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The best laid plans: Remote learning from the farm office

Kim Baldwin

When I was in high school, I was introduced to John Steinbeck’s work. As a high schooler, I devoured “The Grapes of Wrath” while on a road trip across west Texas and made an extreme effort to go see a production of “Of Mice and Men.”

Perhaps it was because I had been exposed to black and white images of my grandfather as a small boy during the Great Depression, or because I was interested in the agriculture represented in his works, or perhaps it was because Steinbeck’s words became vivid images in my mind. I embraced Steinbeck’s characters, his themes and the lessons presented. By the time I left home for college I had declared Steinbeck as one of my favorite authors.

Like many families, we have converted to conducting our day-to-day operations from home these days. The kids and I are both completing our learning and working from home as my husband prepares to begin our spring planting. While the majority of my husband’s days are generally spent in isolation in a tractor cab, my days are spent in our farm office with our two children attempting to be as productive as possible with both work and school.

As we prepared for the kids to begin their continuous learning plan from home because of COVID-19, many well-meaning people began sharing a colorful, detailed schedule on Facebook for parents to implement and children to follow to keep order and organization during our days at home.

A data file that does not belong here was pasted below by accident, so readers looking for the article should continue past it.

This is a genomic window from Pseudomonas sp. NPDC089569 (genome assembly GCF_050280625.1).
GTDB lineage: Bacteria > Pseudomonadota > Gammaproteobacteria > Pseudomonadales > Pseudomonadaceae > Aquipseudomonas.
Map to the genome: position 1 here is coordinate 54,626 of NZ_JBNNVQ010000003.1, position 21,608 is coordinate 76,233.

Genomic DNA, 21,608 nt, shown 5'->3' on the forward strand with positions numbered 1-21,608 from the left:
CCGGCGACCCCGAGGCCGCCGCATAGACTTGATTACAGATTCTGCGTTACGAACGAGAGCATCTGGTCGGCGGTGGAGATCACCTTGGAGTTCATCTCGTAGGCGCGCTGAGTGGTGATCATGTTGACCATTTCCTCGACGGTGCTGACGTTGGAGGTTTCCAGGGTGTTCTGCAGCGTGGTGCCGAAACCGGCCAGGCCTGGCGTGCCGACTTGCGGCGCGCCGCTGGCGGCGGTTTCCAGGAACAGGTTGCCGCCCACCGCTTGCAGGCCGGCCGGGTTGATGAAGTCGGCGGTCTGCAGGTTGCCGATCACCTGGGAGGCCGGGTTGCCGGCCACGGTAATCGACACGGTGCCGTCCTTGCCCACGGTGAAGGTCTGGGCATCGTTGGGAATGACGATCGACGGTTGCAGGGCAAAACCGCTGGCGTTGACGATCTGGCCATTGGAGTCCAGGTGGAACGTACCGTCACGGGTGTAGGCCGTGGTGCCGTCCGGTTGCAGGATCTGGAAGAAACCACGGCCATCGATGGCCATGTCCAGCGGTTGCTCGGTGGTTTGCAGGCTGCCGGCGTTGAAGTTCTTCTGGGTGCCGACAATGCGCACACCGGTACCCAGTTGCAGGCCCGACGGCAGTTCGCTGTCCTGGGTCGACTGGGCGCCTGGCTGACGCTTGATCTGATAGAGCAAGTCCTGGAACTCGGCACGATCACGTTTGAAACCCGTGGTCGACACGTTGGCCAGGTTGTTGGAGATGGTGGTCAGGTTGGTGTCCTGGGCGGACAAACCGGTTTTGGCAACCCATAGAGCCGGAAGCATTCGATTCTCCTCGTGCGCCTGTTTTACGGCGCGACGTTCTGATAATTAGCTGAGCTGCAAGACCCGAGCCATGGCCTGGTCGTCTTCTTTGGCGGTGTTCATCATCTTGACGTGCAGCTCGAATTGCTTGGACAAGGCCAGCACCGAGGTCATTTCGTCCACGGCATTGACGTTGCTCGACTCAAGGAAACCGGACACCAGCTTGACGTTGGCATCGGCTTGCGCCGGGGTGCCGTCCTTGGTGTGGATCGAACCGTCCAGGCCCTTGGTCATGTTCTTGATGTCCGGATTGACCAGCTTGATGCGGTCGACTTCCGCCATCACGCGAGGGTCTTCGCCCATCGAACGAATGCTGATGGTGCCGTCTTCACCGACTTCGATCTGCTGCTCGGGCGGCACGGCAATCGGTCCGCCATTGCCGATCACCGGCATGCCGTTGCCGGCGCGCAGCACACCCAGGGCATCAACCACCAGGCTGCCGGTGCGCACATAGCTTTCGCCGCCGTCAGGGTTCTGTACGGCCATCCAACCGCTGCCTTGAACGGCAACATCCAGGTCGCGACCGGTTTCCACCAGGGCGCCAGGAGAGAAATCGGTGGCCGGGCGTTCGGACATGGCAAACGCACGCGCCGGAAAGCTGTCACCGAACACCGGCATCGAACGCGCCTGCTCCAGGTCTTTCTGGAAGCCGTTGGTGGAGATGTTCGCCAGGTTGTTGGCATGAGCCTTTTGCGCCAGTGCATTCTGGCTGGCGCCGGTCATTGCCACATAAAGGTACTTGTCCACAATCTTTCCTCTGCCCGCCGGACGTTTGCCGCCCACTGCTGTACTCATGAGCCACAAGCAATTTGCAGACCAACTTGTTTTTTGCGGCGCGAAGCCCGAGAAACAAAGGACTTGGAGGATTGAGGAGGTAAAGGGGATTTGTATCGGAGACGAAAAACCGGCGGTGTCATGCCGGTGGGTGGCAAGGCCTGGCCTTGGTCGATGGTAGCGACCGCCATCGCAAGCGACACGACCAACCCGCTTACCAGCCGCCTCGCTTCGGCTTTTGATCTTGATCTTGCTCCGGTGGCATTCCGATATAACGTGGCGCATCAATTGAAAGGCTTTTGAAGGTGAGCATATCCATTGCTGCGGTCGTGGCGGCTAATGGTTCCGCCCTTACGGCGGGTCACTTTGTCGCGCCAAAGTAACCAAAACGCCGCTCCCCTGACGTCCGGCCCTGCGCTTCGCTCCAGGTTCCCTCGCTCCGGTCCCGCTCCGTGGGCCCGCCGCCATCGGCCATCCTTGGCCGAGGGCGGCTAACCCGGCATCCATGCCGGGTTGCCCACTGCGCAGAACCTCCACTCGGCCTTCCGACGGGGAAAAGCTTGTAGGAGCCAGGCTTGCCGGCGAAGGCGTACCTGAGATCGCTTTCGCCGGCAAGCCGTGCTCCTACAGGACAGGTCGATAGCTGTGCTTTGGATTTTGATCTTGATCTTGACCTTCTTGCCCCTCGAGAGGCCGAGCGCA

I know how important routines are. I was a public school teacher for 16 years and know the value of good routines. However, I’ve also learned over the years that sometimes things don’t go as planned.

Aside from getting lost within his stories, Steinbeck served as a gateway to other literary works. “Of Mice and Men” is a prime example of this. The title of this work by Steinbeck references the poem “To a Mouse,” by Robert Burns.

The poem is about all of the hard work a small mouse has done to prepare its nest for winter, only to have the nest destroyed by Burns as he plowed a field. In the original Scots-language poem, Burns reflects that oftentimes “the best-laid schemes o’mice an’ men Gang aft agley.” Translated it means that the best laid plans of mice and men often go awry.

As the kids and I have transitioned to remote learning and working, Burns and Steinbeck have popped into my mind many times. In fact, I have told myself on more than one occasion, “Gang aft agley,” as a reminder that I need to approach each day with flexibility.

Did I anticipate my daughter would use a Sharpie marker on my dry erase board one hour into our new learning environment? No.

Did I plan that the online platform my son’s teacher is using to communicate with her students would crash the first day we started our new schooling? No.

Did I expect Rosie our farm dog to come into the office during lunch and steal my daughter’s sandwich on our first day of school from home? Nope.

Did I think my children would forget they’ve been raised as civilized individuals and skip using the toilet in our house and instead “go” outside on the first day of our new home schooling? Absolutely not. Yet, here we are.

As we continue day by day, I am reminded — thanks to Steinbeck and Burns — that my best laid plans can be affected by outside factors, and the plan has to be modified.

May we all remember that a mix of grace, flexibility and humor will go a long way as we move forward into this new, temporary normal. And may we remind ourselves there still are blessings to be found even if our best laid plans have gone awry. ❖

— Baldwin is a farmer and Farm Bureau member in Kansas. She is a past president of her county Farm Bureau (McPherson) and current board member. This column was originally published as a Kansas Farm Bureau Insight column.




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